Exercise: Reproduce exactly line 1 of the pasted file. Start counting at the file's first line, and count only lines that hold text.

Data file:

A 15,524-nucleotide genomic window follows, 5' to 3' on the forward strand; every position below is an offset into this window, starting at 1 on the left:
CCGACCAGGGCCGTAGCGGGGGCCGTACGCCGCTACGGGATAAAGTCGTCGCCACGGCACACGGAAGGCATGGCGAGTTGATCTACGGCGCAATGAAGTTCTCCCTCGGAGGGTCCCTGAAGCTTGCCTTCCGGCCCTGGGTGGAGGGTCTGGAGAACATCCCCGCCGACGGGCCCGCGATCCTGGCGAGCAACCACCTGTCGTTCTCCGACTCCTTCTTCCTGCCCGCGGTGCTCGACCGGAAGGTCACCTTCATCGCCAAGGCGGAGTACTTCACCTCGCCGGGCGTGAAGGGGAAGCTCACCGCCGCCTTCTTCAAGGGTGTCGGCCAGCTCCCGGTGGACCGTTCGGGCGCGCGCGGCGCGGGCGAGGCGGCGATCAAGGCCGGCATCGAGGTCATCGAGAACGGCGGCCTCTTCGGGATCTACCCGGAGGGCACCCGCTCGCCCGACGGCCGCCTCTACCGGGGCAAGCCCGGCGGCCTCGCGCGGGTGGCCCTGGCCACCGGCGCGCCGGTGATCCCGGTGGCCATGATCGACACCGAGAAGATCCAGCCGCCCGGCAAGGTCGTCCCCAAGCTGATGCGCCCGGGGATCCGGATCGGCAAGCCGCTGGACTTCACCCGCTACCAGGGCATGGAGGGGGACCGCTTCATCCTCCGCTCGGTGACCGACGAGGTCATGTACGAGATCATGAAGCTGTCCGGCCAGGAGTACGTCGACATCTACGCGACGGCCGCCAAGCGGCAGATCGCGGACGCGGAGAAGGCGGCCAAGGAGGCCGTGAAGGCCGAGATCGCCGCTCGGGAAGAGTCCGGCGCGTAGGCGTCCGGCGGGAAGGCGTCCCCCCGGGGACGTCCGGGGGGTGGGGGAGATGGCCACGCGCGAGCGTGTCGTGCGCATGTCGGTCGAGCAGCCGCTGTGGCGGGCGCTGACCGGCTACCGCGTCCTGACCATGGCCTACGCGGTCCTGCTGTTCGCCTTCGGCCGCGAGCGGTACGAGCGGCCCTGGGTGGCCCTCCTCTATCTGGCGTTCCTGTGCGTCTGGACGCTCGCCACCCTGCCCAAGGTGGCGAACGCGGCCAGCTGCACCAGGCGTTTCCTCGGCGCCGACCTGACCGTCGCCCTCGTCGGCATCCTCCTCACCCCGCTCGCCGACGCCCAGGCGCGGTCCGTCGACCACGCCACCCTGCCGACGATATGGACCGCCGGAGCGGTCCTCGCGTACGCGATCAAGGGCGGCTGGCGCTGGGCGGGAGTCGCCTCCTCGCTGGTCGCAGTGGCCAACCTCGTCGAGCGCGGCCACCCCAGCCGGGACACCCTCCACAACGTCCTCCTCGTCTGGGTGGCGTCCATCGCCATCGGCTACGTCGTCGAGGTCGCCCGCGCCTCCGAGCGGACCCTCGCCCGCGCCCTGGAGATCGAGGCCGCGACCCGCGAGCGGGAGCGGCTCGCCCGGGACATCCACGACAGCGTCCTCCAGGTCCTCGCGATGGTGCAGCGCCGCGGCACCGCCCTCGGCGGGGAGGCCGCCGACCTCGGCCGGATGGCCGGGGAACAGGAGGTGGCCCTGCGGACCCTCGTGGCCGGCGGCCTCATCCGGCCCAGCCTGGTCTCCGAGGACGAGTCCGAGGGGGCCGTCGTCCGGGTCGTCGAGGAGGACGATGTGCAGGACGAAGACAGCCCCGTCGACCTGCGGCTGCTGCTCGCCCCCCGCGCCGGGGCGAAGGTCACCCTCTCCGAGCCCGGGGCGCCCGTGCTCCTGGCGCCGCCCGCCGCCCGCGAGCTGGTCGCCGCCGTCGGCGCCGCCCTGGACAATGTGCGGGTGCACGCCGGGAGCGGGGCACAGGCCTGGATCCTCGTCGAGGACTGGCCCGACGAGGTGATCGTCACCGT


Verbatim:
A 15,524-nucleotide genomic window follows, 5' to 3' on the forward strand; every position below is an offset into this window, starting at 1 on the left: